1. Find a piece deep enough that you don’t need a cabinet bank on the back half of it – just add a slab on top and give it a 16″ overhang. This would mean that we would face the “front” of the salvaged piece towards the kitchen door/window and it would be seen when you walk through the backdoor but not from the living room. This sounded much prettier to me. HOWEVER, it means that whatever piece it is likely won’t have some of the functional needs that we want (we keep coming back to pull out trash as we would be doing most of our chopping there). But would it be worth it? To have something really beautiful and special, but lose some practical storage and function?
The pros of this are finding a 30″ piece with a 14 – 16″ stone overhang was easier (so total depth would be 44 – 46″ which is nice, but possibly too narrow for the space?). No need to try to overdesign the side. And yes we have thought about waterfalling the stone to cover the transition, but that is a pretty contemporary move. However, with the right natural stone, it could work but then you’d only see the front, and does it feel even worth it at that point? The cons are that we’d have to use whatever function the salvage piece had to offer or try to retrofit it which may or may not look good. For example, we love this piece:
But the back of it is cubbies that are slanted. Now we COULD add straight shelves on the top row making it more functional and then just put pots/pans or other things that could work on the bottom shelf. The top of that piece is AMAZING and to cover it with stone would be a shame, so then we thought about doing wood + stone (mixed material island) and maybe do soapstone so it wasn’t such a harsh contrast, but ugh that is starting to feel really “too hard basket” (a colloquial term my friends and I use when there are too many “hard” elements of doing a task – we just put them all in the “too hard basket” and leave it – i.e. taking 9 kids to a dinner across town with terrible parking and likely the young ones would meltdown as we hit their bedtime – sometimes it’s just too much effort, too many hard things to overcome to have it make sense anymore – “too hard basket”).
Then we found THIS piece, which is getting even closer:
So this one would face the kitchen (and remember we have 5′ between the island and the sink cabinet bank, so it would actually get GREAT visibility. It’s deep enough that we could just put a slab on top, posts to hold up the overhang (maybe deepen the overhang to 18″ if it doesn’t look weird), and add a couple of posts. This piece provides decent drawer storage for mixing bowls, uh tea towels, some pots and pans, but are these drawers as functional as newly constructed kitchen drawers would be? NO. We would miss the trash drawer and the ability to really design each inch of the kitchen to house what we need to. Now we DO have a lot of storage on the other side and the range side (even though we have no uppers). So maybe we’ll be fine?? I also love that piece but I’m not FREAKING out about it. It’s really good, but is the oak wrong? I want to mix woods in this house, more than we did here (to add more vintage feel) but is an oak filing cabinet the salvaged island of my dreams? Not really. The first one was…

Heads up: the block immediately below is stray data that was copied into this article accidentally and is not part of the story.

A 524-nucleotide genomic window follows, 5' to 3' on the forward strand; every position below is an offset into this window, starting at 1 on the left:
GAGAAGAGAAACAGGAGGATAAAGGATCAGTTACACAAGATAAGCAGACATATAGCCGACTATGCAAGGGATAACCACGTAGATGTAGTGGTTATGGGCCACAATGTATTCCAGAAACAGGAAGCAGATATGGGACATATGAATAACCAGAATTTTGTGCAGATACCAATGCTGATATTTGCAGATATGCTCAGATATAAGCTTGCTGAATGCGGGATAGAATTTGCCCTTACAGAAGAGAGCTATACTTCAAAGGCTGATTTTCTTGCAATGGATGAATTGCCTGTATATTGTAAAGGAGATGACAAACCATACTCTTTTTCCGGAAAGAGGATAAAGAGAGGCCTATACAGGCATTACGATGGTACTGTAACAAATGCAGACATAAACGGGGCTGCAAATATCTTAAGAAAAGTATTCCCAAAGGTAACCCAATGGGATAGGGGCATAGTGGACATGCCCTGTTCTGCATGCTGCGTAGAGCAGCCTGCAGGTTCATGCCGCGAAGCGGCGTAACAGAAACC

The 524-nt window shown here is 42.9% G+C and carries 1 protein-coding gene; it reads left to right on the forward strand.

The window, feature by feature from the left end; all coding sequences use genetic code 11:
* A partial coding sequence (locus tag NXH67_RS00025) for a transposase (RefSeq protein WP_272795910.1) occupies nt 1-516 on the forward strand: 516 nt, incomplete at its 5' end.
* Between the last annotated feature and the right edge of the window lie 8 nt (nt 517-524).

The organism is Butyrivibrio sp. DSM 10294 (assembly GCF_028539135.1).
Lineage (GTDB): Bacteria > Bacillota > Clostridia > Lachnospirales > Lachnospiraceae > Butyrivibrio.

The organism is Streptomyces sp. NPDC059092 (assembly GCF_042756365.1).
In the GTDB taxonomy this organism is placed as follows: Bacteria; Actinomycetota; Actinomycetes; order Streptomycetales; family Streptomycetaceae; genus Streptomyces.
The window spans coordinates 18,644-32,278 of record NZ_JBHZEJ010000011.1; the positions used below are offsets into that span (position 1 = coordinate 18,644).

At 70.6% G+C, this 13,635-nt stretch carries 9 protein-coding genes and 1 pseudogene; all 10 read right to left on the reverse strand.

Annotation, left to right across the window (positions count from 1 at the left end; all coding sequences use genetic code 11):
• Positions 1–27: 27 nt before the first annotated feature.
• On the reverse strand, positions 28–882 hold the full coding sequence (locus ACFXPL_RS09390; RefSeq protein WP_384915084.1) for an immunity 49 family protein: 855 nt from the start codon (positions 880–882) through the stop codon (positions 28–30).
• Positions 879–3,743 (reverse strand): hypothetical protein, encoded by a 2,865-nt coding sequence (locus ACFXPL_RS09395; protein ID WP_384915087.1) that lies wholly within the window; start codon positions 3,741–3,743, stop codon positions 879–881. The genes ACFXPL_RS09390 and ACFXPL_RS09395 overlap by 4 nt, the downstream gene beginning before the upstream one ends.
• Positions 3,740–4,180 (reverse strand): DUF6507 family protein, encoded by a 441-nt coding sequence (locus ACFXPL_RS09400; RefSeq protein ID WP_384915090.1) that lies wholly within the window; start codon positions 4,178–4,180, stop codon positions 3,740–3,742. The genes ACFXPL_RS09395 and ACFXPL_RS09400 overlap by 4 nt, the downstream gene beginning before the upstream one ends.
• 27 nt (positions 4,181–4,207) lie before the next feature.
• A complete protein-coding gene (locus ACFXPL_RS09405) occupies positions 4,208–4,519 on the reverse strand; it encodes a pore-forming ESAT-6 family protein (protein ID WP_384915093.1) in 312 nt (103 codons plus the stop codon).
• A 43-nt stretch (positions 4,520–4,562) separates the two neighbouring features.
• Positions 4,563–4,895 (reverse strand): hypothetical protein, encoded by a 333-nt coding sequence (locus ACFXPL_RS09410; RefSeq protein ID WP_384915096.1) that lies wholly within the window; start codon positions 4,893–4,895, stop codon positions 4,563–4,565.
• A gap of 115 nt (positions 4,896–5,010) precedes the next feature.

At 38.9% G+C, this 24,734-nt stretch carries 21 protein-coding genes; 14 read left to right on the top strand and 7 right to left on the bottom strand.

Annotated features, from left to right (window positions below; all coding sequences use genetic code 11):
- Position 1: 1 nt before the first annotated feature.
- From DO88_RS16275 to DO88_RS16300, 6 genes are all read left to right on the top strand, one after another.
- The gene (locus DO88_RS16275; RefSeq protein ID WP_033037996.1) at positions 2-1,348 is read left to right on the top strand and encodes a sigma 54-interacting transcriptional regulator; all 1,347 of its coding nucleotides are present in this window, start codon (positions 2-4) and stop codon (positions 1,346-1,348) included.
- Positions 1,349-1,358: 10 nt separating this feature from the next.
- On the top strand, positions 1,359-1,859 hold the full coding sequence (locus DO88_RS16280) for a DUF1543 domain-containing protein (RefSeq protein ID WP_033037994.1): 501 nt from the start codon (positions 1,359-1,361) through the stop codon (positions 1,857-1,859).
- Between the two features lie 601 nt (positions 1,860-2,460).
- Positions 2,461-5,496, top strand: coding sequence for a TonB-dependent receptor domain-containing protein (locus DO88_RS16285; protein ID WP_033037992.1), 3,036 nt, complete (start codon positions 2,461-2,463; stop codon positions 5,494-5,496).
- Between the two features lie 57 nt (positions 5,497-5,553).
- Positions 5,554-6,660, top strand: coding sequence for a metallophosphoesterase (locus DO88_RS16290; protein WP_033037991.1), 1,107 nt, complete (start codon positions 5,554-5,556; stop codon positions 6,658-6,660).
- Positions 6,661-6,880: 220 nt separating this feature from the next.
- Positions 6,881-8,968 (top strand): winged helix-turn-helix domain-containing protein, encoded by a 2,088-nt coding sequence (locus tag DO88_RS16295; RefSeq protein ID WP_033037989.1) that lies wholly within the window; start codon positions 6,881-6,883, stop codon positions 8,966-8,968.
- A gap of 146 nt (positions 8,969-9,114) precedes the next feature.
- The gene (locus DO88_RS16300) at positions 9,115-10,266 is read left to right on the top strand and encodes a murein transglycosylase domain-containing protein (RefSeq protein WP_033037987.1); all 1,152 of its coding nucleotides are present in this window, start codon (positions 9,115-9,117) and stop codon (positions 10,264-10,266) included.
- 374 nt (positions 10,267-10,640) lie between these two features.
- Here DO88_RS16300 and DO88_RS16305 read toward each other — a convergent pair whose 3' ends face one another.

2. Choose a piece narrow enough to add a bank of cabinets to the back (like originally planned) but face it towards the living room and figure out a transition. Pros of this would be we could keep all the function in the kitchen, cons are we have to deal with the transition and perhaps it would look backwards (for whatever reason I think when it was in the middle of the living room it didn’t feel wrong that it was faced towards the living room but now it does???
UGH. This is definitely a form versus function thing. I want the look/feel/soul of a reclaimed piece, but I want super intentional function. I don’t want it too big, but big enough that it really grounds the kitchen and makes it an even better hangout spot than ours is here. In LA it’s where EVERYONE hung out and we loved it. Same with here when we had friends up. We cook, guests hang, our kids draw, everyone has drinks and it just feels like the warm home that I want.
I know that Brian has been predominantly reading all the floorplan post comments (and he has read every single comment – he just doesn’t respond to them) but this is seriously more of an advice question where I could use some guidance. My two questions are:
- How big is too big of an island? My gut answer is it’s a personal preference based on lifestyle. But we’ve never had older kids, we don’t know how much action can take place on an island? And no we don’t plan on eating dinner at the island (I hate all facing one direction).
- Has anyone had a vintage or salvaged island piece and either A. enjoyed the look over the function or B. wished they had the function of custom cabinetry instead of a quirky piece?
Thank you in advance and hopefully this will help us FINALLY decide one way or the other. xx